Fort Worth, Texas– San Francisco, the city on the bay. This haven of possibility, Mecca of the alternative has attracted generations of free thinkers, hard workers and daring wonderers alike since its first inhabitants. In the 1800s family’s rushed west for precious metals. In the 60’s they tuned in and ushered in a renaissance of culture and attitude; and today, The blending of customs and traditions has created a vibrant center full of unique experiences.
With 2 days to spare and a whole region to see I looked to mix the new with the old, the rural with metropolitan creating a sort of do-it-yourself charcuterie tray with all the trimmings. Quickly I realized I would need weeks to really see all that this city offered. Unfortunately, I may not have been able to piece together a whole plate but at the very least I got a taste.
# 1 Fisherman’s Wharf
Located in the northern part of the city and south of Alcatraz island you will find Fisherman’s Wharf. This stretch of pier started off as the angling hub of the 1800s, throughout the centuries it grew into one of the main attractions in San Francisco. From shopping, food, and inspiring sights of the bay you could almost put yourself in the shoes of the early settlers and get a glips into what they saw when they settled there.
Whenever I’m in San Francisco, the one thing I make sure to do is to stop by the wharf and get a bread bowl full of fresh clam chowder. If offered I always opt for the calamari and octopus’s addition for some extra protein and if weary from my travels or just plain thirsty ill almost always pair it with locally brewed Lagunitas IPA. These indulgences combined with the fresh Pacific air fades out all notion of life outside where you currently are and that’s what makes this particular place incredibly special.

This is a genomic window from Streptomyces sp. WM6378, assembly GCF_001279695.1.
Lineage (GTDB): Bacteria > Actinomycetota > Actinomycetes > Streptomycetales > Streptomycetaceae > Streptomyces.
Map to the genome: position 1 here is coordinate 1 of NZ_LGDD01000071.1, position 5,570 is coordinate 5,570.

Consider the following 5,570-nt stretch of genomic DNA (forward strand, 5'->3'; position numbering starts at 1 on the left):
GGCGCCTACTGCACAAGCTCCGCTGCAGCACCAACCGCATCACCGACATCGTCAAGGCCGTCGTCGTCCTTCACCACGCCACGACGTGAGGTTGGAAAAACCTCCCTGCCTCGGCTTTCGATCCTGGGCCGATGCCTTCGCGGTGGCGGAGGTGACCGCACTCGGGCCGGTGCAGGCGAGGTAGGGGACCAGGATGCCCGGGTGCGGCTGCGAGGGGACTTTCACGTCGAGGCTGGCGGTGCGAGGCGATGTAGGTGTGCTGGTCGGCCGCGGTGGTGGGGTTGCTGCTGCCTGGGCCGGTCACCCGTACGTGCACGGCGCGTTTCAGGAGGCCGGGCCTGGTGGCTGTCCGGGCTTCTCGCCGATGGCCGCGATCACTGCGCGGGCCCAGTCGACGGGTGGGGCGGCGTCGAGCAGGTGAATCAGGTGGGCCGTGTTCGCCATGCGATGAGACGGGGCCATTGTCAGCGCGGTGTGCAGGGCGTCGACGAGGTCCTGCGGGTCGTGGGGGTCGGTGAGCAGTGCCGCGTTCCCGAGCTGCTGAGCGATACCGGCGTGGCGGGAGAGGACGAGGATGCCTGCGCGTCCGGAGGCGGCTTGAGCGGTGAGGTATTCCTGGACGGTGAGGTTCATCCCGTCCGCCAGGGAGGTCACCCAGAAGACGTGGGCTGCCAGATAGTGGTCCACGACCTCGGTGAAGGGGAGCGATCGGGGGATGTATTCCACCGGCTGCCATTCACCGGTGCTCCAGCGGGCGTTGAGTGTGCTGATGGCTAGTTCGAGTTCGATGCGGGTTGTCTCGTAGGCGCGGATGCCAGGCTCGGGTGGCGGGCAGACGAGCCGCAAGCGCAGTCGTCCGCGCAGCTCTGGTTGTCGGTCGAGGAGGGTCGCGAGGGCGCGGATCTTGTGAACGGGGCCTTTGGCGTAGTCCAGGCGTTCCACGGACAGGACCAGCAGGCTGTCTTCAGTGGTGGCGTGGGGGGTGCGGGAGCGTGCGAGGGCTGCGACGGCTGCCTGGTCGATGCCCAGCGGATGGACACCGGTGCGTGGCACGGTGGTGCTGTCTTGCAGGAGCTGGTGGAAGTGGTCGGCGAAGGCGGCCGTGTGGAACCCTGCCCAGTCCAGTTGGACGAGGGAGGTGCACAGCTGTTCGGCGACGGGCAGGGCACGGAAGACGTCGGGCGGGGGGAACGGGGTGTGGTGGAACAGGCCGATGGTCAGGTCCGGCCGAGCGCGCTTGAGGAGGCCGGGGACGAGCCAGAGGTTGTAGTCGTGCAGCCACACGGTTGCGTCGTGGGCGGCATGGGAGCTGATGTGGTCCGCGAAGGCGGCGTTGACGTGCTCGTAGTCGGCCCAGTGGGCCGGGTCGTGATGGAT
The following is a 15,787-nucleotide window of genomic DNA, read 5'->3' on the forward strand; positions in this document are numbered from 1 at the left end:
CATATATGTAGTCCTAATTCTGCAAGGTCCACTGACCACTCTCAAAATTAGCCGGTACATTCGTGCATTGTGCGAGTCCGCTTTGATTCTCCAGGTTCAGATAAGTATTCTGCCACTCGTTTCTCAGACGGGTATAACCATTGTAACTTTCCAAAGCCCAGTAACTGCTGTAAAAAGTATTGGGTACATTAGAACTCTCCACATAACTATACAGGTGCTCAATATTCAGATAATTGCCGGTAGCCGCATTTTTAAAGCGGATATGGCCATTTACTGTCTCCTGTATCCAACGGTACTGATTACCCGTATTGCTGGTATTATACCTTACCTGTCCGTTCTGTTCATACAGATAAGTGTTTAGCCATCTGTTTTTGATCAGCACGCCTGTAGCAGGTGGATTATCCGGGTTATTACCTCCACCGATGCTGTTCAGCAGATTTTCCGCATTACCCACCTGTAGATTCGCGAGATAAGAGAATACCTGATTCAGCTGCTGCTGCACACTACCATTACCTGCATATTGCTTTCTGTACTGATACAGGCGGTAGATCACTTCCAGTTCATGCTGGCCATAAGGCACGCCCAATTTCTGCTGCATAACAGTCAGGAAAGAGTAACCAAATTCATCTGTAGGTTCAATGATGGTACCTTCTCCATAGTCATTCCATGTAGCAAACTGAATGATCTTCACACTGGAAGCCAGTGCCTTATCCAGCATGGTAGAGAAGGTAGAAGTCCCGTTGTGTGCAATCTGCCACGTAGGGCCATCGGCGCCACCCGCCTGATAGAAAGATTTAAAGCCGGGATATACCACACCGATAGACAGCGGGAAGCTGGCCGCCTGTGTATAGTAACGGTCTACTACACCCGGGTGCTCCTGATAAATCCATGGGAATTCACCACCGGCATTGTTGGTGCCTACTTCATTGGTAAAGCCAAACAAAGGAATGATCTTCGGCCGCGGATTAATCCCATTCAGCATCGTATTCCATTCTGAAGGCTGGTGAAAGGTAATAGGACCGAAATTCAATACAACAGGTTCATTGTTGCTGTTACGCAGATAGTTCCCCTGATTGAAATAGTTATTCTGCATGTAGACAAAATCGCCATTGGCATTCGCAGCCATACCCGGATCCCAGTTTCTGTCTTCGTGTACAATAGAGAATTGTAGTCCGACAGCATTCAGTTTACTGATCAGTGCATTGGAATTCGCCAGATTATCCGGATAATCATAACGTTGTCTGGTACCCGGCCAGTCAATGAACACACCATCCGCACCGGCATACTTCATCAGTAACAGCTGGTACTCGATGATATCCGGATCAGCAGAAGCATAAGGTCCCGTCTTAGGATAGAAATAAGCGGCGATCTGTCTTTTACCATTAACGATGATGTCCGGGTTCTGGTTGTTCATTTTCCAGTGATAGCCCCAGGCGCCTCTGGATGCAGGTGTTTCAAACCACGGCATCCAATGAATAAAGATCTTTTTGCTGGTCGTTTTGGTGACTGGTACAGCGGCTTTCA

# 2 Manas Peach Farm
Northern California is one of the few epicenters of fresh produce and agriculture in the world. Just outside the city limits of San Francisco lies farming towns that are plush with fresh fruits, vegetables, and nuts. In fact, many of which Texans soon find on their tables. Unfortunately somewhere along the journey from Napa Valley to Fort Worth, they tend to lose a little enthusiasm.
Our expedition led us an hour past Napa near my family home town of Woodland. Here Lie the “Best Peaches in The West” aka locally famous Manas Ranch in Esparto, CA. This farm has been in the Mana’s family for 3 generations. “In the late eighteen hundreds, my family came from Spain and settled in the Yolo County area. They were ranchers in the Western part of the county along Putah Creek, raising nuts and stone fruit (apricots, peaches, and plums)”. At this ranch, they take the efficient approach of selling directly to the consumer. We walked up past the orchard and into a barn where they had a first & second quality harvest on display. The peaches that were in season were called O’ Henery and Cassie peaches. Here we sifted through the stock of peaches, jams, nuts, and apricots wanting to buy it all. We left with a modest amount of merchandise and enjoyed it all the way back to the city.
# 1 Golden Gate Bridge
You probably saw this coming, and that’s for good reason. The Golden Gate is symbolic to San Francisco the way the Statue of Liberty is to New York. Or the way the Stock Yards is representative to Fort Worth. They all seem to suggest to its visitors what human ingenuity mixed with a little hard work can accomplish. The sheer size of this thing is enough to force anyone to digest a nice slice of humble pie. It grounds you and you realize how small we actually are. This may be on your stop for a variety of reasons. Maybe you appreciate 20th-century architecture and engineering. Or possibly you need a new pic for Instagram. Who knows maybe it’s both but whatever way you need to reason it to get here, do so.